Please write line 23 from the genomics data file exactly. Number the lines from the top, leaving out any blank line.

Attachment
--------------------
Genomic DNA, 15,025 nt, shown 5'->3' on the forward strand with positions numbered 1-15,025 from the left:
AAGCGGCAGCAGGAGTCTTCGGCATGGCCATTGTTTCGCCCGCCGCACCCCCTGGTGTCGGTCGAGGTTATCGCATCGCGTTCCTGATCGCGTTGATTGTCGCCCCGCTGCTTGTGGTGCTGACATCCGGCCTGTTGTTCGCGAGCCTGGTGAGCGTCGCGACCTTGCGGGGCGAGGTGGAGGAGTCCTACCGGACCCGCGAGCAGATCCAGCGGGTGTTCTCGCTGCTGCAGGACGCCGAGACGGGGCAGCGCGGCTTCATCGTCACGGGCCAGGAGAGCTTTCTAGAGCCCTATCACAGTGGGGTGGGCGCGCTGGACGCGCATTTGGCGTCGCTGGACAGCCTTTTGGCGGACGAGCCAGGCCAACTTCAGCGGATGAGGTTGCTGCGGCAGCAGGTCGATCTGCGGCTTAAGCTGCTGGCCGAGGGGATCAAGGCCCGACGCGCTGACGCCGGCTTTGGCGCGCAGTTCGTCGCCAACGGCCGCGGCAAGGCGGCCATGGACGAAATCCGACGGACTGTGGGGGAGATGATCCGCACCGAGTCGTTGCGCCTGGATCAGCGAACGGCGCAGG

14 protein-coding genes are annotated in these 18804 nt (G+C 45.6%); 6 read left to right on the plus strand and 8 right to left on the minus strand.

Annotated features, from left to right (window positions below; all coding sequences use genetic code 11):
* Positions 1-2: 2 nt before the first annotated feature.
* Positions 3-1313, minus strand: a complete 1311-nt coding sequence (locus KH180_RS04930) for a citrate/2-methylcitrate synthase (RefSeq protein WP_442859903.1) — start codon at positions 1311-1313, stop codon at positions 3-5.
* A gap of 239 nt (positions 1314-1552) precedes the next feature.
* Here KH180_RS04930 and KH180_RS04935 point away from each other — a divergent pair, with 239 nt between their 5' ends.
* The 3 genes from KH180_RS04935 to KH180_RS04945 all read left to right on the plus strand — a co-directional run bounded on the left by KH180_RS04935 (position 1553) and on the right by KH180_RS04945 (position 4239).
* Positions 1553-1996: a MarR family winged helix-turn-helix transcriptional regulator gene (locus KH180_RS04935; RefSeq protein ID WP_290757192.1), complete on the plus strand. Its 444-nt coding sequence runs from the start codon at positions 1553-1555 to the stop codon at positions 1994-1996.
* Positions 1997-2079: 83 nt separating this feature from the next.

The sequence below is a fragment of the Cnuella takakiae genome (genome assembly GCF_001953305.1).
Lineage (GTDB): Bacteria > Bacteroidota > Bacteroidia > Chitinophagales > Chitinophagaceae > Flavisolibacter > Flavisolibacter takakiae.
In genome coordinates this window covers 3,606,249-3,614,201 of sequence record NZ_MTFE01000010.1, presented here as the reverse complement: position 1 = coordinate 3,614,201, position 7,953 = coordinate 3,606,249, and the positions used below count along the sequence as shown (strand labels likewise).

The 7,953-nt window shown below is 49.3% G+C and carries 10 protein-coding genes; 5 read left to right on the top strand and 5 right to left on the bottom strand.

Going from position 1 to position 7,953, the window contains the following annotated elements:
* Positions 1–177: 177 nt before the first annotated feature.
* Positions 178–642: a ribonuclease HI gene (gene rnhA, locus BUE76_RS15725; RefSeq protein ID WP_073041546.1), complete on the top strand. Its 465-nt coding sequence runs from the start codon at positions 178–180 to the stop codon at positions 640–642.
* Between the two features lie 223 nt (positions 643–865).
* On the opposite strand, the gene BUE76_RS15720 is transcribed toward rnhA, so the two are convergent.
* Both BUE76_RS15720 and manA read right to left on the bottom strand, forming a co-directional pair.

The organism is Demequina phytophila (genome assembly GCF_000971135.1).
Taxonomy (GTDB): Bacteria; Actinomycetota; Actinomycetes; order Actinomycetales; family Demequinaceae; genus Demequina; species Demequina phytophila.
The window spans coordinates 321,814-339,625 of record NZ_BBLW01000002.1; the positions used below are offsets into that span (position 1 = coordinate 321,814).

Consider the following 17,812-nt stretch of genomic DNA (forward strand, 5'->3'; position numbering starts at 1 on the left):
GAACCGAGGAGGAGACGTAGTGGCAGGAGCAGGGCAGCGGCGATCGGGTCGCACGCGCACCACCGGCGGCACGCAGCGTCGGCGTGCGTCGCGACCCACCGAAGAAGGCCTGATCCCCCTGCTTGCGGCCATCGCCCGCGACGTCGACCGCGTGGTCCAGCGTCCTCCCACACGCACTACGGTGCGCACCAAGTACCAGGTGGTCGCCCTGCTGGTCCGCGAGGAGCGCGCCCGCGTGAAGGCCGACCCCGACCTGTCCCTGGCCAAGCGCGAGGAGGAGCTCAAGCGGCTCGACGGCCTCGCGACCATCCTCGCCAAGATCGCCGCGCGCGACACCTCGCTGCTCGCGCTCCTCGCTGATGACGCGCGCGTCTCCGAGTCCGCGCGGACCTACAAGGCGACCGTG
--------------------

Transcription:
Taxonomy (GTDB): Bacteria; Actinomycetota; Actinomycetes; order Actinomycetales; family Demequinaceae; genus Demequina; species Demequina phytophila.